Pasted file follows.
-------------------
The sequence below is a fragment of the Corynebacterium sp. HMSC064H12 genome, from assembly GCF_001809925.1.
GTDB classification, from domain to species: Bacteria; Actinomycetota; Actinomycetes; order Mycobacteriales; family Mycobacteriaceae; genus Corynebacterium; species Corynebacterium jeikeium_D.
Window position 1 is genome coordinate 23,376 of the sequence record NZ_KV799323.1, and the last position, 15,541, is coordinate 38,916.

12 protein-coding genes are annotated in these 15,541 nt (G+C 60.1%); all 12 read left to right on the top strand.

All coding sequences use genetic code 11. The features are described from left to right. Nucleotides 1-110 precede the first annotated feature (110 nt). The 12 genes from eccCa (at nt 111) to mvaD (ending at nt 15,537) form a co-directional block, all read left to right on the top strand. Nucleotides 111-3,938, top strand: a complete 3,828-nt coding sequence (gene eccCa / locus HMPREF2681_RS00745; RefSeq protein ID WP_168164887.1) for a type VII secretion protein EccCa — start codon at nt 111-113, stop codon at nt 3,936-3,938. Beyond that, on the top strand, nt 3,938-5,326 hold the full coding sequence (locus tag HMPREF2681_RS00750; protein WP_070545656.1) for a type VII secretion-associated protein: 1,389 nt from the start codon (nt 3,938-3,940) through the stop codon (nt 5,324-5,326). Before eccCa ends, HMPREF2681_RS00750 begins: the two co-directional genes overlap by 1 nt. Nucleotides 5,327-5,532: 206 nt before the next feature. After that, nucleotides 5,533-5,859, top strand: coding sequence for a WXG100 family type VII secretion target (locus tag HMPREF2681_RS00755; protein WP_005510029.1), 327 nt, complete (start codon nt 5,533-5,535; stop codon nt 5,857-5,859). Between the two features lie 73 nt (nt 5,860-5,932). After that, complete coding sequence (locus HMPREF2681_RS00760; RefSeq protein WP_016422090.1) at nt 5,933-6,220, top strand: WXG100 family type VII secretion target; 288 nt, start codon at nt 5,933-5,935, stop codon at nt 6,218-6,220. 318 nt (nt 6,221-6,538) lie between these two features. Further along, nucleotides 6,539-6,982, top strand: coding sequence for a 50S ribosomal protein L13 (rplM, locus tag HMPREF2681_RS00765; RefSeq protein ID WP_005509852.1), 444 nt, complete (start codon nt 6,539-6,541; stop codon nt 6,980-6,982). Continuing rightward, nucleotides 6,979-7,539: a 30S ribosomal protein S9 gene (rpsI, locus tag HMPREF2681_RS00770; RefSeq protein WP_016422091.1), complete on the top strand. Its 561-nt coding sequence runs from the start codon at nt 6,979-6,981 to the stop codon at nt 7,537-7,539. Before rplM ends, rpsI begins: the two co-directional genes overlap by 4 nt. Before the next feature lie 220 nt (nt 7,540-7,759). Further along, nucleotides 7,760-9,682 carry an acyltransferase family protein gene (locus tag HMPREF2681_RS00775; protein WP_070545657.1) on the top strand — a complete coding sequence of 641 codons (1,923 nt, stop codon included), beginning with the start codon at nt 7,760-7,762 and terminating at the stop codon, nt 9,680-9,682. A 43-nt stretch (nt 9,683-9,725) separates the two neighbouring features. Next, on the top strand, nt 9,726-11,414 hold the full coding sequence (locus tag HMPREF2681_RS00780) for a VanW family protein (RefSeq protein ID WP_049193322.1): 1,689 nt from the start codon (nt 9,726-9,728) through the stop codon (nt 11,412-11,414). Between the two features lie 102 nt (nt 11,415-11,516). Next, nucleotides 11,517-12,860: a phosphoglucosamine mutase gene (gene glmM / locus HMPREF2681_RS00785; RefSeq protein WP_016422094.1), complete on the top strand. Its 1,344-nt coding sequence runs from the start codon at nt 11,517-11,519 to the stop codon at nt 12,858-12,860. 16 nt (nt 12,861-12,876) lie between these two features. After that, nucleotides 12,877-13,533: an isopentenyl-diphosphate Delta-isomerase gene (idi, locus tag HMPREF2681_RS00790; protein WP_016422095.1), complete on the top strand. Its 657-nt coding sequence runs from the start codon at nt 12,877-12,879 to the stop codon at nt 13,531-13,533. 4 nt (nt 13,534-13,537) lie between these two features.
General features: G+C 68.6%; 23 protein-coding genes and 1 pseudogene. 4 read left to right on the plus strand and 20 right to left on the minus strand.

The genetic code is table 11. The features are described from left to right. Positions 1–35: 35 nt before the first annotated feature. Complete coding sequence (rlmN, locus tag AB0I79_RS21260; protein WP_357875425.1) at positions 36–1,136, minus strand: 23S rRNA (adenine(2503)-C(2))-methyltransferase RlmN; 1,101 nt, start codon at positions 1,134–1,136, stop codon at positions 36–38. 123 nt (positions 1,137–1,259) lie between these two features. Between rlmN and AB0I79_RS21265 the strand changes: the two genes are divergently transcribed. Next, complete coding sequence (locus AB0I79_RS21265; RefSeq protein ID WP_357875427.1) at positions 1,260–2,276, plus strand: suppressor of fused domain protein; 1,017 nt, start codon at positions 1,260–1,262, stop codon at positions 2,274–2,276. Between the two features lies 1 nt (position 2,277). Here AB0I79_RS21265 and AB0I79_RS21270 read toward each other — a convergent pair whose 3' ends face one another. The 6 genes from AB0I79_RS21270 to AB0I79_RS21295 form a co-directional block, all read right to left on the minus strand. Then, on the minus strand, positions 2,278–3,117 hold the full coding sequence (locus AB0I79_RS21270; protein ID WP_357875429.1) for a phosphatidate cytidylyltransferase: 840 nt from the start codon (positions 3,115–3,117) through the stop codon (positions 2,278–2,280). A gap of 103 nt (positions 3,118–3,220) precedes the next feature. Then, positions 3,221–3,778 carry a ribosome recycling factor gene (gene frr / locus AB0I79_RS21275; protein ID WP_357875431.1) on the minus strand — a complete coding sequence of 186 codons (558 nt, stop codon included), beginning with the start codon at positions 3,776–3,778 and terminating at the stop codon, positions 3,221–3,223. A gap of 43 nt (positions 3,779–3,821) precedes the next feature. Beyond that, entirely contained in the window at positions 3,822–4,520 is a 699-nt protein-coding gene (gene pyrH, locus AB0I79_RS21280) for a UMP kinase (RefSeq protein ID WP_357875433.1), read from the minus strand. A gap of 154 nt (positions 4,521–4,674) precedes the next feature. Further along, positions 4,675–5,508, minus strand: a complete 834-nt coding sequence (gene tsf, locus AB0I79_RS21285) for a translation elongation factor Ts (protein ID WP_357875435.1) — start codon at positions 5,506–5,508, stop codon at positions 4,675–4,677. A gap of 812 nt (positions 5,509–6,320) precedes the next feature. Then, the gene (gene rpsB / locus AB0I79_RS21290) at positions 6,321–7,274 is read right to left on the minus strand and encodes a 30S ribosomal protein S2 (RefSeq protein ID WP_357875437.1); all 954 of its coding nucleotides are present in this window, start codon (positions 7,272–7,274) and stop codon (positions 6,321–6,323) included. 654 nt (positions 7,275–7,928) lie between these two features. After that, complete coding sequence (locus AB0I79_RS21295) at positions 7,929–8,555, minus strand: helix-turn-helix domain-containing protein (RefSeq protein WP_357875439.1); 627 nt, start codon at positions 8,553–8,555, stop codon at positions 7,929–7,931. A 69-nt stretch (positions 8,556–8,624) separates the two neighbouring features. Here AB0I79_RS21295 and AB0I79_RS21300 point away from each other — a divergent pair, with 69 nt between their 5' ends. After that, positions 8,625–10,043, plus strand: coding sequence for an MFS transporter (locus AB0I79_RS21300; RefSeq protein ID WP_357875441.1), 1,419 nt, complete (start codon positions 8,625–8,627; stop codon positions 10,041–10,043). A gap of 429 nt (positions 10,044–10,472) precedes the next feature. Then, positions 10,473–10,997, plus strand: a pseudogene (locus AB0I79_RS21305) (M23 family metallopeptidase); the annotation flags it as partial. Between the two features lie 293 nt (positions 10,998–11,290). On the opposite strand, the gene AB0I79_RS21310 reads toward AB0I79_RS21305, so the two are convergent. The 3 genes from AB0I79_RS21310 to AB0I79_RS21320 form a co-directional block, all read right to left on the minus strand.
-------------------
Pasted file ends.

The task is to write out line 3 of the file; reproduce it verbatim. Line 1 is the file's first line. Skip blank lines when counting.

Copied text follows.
Window position 1 is genome coordinate 23,376 of the sequence record NZ_KV799323.1, and the last position, 15,541, is coordinate 38,916.